President Rodrigo Duterte was once again requested to wrap up his raving speech at a think tank forum in Russia, the second time he was asked to do so before a foreign audience abroad.
The chief executive attended an annual forum of the Valdai Discussion Club which tackles international relations in Sochi on October 3, Thursday.
Diplomats, government officials, policymakers, international experts, academicians and journalists attended the event.
According to reports, four world leaders were able to participate in the forum and gave speeches—as well as their insights—during the question-and-answer portion of the program.
Those who attended are Duterte, Russian President Vladimir Putin, Jordanian King Abdullah II, Kazakhstan President Kassym-Jomart Tokayev and Azerbaijan President Heydar Oglu Aliyev.
Duterte answered two questions but he failed to get to his point before he ran out of time. The first question was about the Philippines’ foreign policy shift to China and Russia while the second one focused on his opinions about the east-west divide.
The chief executive answered the first question by mentioning the country’s war on drugs, human rights groups, religion and how Western countries impose conditions when the Philippines purchase firearms and helicopters.
He was cut off by the moderator after around 20 minutes but Duterte asked if he had any more time left.
“I’m sorry for intervening, but maybe we go ahead and come back to you,” the moderator said.
Putin then asked Duterte about his insights on the gap between the East and the West, which led the latter to talk about colonies and propaganda supposedly perpetrated by the West.
However, the moderator once again requested for him to conclude his remarks after a while.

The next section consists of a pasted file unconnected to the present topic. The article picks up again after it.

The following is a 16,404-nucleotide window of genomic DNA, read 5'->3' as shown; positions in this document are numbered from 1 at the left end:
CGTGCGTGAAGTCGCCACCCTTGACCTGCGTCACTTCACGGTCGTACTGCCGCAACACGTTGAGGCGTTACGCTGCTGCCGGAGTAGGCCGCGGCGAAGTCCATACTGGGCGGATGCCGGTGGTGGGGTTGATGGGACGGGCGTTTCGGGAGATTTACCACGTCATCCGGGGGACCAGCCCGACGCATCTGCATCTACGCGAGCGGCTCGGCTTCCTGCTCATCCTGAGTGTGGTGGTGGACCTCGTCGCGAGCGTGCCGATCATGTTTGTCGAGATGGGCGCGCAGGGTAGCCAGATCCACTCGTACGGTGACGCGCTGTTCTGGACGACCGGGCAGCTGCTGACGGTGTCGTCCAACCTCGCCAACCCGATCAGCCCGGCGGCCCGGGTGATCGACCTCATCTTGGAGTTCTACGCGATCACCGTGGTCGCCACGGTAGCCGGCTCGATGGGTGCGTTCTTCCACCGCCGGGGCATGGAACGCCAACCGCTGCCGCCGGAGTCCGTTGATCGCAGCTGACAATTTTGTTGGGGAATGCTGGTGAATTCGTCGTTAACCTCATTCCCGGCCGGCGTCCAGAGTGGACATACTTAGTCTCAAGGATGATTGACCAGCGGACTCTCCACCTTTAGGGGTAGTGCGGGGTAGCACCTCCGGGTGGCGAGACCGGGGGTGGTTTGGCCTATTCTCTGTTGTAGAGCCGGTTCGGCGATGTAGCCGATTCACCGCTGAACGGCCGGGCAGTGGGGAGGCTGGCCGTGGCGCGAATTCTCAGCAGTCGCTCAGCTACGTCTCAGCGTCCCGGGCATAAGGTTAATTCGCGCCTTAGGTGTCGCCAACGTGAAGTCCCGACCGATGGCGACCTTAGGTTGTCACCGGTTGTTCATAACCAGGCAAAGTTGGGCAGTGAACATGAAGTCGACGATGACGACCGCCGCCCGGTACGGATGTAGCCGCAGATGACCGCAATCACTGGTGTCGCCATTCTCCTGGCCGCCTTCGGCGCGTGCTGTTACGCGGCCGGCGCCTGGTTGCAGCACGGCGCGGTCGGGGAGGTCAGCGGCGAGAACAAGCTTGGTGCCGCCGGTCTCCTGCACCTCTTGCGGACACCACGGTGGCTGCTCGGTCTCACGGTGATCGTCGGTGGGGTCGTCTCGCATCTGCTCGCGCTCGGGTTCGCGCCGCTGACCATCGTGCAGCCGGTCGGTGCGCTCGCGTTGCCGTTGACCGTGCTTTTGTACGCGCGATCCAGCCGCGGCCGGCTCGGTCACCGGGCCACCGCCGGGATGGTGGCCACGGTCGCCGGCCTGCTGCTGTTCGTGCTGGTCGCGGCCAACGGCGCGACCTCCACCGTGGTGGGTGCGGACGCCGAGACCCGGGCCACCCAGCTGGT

“Mr. President, can you wrap up?” he asked.
‘Please conclude speech’
This was not the first time that Duterte has been asked by a foreign audience to cut his statements short.
The incident has prompted Twitter users to recall the famous incident where he was asked to “conclude” his speech at a conference in Japan, a country known for highly regarding punctuality and time efficiency.
Previously in Japan: “Please conclude speech.”
Now in Russia: “I’m sorry for intervening, but maybe we go ahead and come back to you.”
“Mr President, can you wrap up?”
— TheEmperor (@Eric_Cabahug) October 4, 2019
In his four-day visit in June, the chief executive was asked to “conclude” his speech in Nikkei’s Future of Asia conference.
Duterte didn’t follow his script throughout and instead talked about the maritime tensions with China involving the West Philippine Sea.
A note was discreetly given to him but he read it out loud and said, “If you are doing business, why should you go there? And… Please conclude speech.”
Nikkei said that Duterte was only able to deliver “half of his prepared remarks” at that time.
The chief executive is known to go off-script in his speeches and has the tendency to go on tirades about issues that bother him, even if it is not related to the topic at hand.
This, in turn, makes his speeches last for hours.
Philstar.com reported that his addresses would last from two to four hours during his early years in office.
His third State of the Nation Address in July 2018 lasted 120 minutes or two hours marked by off-the-cuff comments and over 20 expletives.
Importance of brevity
Being concise in speeches and public presentations is a “quick way to be memorable” to your audiences, according to a non-profit leadership development provider.
“Regardless of how brilliant or compelling a speaker’s material is, audiences get downright annoyed when speakers are long-winded or go over their allotted time,” the American Management Association noted.
“In these cases, even if the content is stellar, the takeaway is a less-than-stellar impression. When people use the words ‘brief and to the point’ to describe a speaker or presenter’s performance, it is usually high praise,” the organization added.
The American Management Association said that brevity works in speeches since people have short attention spans, especially nowadays where we want things to be done in haste or as quickly as possible.
According to a research conducted by psychologist Dianne Dukette and physician David Cornish, adults can only maintain 20 minutes of sustained attention.
Within the allotted time, the audience must experience what they call a “stimulus change” in order for them to retain attention to the speaker.
These include changing visuals and sounds or the speaker simply shifting positions or tone.